I'd reached the same saturation point that Sullivan spoke about, about two weeks ago. In the post-election and inauguration I was saturated by negativity and opinions from all sides and still continuing to give my own. It was a no-win and it was draining. I realize that some people need to vent and need to organize or whatever else they need to do. But for me it was keeping me away from more important things-like my own work, or ideas, or just doing different things with my day.

Obama was our first social media president in that most people over 40 joined Facebook during his presidency (he, too, used social media effectively and positively to help win his elections). During this time, the kids moved on to other social outlets and Facebook became hijacked by adults. For the first time in our lives everyone had a public voice, a forum, and a place to vent and share information about their opinions in an immediate way. I believe this also gave strength to false or alternative facts. We stopped fact-checking or thinking for ourselves and everyone, no matter what their political inclinations, seems locked in their own impermeable bubbles. And it can be exhausting if you let yourself go beyond family photos and sharing recipes or silly Youtube videos.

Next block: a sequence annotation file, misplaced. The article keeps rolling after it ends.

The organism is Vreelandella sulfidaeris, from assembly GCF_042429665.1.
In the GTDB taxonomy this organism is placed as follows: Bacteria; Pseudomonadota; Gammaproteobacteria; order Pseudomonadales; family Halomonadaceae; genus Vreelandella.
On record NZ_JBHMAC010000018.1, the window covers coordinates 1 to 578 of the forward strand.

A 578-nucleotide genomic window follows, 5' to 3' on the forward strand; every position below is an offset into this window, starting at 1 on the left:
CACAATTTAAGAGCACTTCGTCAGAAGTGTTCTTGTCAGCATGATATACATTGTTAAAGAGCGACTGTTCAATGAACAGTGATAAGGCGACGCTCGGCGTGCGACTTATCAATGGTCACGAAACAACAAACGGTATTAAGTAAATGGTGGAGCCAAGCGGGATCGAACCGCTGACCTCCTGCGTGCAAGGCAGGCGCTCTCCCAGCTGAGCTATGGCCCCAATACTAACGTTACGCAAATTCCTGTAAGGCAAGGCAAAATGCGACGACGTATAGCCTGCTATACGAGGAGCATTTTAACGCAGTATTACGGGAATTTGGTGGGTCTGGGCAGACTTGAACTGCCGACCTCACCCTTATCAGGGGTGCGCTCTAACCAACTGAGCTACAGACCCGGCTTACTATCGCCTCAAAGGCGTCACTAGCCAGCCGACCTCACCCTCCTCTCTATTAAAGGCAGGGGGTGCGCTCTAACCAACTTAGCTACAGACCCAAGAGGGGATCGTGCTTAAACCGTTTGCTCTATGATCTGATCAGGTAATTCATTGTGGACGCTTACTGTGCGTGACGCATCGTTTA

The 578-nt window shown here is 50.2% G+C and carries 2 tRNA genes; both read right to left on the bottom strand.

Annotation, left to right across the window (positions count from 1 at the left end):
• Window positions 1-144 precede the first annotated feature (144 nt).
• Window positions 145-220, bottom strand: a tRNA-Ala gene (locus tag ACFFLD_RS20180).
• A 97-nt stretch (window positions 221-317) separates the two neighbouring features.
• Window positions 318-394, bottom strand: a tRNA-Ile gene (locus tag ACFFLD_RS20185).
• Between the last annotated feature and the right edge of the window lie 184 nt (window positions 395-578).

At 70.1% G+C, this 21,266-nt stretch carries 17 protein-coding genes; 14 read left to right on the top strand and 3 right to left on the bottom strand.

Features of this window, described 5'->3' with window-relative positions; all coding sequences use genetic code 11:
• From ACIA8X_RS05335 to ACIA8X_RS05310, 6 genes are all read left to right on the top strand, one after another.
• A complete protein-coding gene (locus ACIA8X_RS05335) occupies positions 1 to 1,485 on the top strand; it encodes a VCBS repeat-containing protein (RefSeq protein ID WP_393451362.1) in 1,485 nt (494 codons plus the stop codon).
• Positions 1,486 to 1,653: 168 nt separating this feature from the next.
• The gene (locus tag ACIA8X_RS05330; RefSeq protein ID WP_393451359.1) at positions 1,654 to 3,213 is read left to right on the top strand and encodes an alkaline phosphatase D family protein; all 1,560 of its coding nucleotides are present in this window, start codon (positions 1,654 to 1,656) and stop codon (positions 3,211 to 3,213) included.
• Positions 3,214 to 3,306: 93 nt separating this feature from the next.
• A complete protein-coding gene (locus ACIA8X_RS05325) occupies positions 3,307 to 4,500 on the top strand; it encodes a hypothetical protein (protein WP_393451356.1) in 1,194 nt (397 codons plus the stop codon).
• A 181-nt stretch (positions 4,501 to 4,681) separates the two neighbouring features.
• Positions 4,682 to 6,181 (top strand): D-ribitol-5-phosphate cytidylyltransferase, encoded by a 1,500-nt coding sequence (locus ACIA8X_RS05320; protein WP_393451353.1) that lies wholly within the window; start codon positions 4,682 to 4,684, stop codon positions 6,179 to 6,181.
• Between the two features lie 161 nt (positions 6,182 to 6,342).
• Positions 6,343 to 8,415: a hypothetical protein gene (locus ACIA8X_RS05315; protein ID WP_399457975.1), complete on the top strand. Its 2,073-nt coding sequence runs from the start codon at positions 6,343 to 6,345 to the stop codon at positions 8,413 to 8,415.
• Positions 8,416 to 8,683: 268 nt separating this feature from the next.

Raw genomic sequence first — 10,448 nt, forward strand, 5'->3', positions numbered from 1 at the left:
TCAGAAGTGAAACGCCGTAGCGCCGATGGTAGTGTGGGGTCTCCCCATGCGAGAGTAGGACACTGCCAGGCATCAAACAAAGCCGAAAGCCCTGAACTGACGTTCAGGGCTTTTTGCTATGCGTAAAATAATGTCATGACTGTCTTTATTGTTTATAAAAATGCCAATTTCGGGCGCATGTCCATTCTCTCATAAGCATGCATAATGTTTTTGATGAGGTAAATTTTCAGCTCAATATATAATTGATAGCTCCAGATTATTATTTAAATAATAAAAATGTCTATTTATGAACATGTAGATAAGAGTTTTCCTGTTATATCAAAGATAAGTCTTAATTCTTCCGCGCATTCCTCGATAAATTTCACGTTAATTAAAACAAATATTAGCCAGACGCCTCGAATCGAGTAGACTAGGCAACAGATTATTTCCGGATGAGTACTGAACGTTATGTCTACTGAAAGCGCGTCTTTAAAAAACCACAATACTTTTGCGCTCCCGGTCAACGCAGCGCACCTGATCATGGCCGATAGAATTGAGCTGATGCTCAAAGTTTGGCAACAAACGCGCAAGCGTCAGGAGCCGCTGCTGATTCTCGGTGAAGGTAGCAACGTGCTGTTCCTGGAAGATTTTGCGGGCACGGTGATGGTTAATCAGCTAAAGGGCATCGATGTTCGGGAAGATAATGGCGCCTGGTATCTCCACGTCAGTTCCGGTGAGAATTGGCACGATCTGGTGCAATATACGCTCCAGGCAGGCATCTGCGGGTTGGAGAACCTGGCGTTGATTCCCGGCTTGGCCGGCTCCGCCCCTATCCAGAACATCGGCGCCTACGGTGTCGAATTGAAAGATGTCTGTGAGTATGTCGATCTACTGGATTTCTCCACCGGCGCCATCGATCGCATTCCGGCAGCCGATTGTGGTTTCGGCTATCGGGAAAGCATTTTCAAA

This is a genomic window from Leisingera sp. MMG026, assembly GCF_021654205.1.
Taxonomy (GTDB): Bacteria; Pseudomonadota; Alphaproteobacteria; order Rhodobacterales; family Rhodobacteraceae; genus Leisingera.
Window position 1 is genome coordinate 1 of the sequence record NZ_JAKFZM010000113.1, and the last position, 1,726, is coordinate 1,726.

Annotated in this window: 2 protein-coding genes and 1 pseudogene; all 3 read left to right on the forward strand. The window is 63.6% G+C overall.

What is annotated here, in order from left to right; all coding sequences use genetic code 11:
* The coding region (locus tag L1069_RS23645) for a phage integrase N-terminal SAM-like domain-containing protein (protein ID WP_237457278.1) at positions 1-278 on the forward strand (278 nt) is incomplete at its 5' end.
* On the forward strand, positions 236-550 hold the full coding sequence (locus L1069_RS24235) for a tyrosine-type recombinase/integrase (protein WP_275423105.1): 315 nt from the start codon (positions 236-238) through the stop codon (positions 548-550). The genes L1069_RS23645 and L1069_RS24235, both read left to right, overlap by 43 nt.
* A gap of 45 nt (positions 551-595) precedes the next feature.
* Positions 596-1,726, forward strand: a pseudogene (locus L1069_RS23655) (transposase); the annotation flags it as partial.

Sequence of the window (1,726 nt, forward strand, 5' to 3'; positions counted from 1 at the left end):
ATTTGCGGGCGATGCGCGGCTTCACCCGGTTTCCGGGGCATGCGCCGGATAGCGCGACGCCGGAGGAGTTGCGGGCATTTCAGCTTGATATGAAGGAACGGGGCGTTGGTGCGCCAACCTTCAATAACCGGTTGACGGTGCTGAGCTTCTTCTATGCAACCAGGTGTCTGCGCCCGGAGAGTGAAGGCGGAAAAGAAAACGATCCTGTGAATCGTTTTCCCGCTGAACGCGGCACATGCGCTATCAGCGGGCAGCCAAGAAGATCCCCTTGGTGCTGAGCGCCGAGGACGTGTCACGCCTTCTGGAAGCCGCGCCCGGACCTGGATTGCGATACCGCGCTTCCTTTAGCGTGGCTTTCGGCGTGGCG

I've been off of Facebook for almost a week. I honestly don't miss it. I do miss some of my Friends there but they know where to find me (and I do enjoy keeping in touch with old friends who wouldn't otherwise write or even be in touch). I have to say that Facebook is an invaluable resource and I will likely return again, but more sporadically and then for just a quick check-in or post about something on the farm or when I've had an article out.

What have I done to fill that void? Well, I've started blogging again, and walking again. I have a better flow of thoughts and ideas–it's like a valve has been turned back on. There is less "mind clutter" bombarding me throughout the day and it's already cluttered enough.

I've also been writing with a new kind of energy because I'm not putting that same energy into trying to be right on Facebook or to prove a point. The fact is, no one is listening. No one cares. In person, they might but not when you are pontificating or ranting. People shut down, sometimes even if they agree with you. And if you are singing to the choir, wouldn't you rather save that energy for singing with them?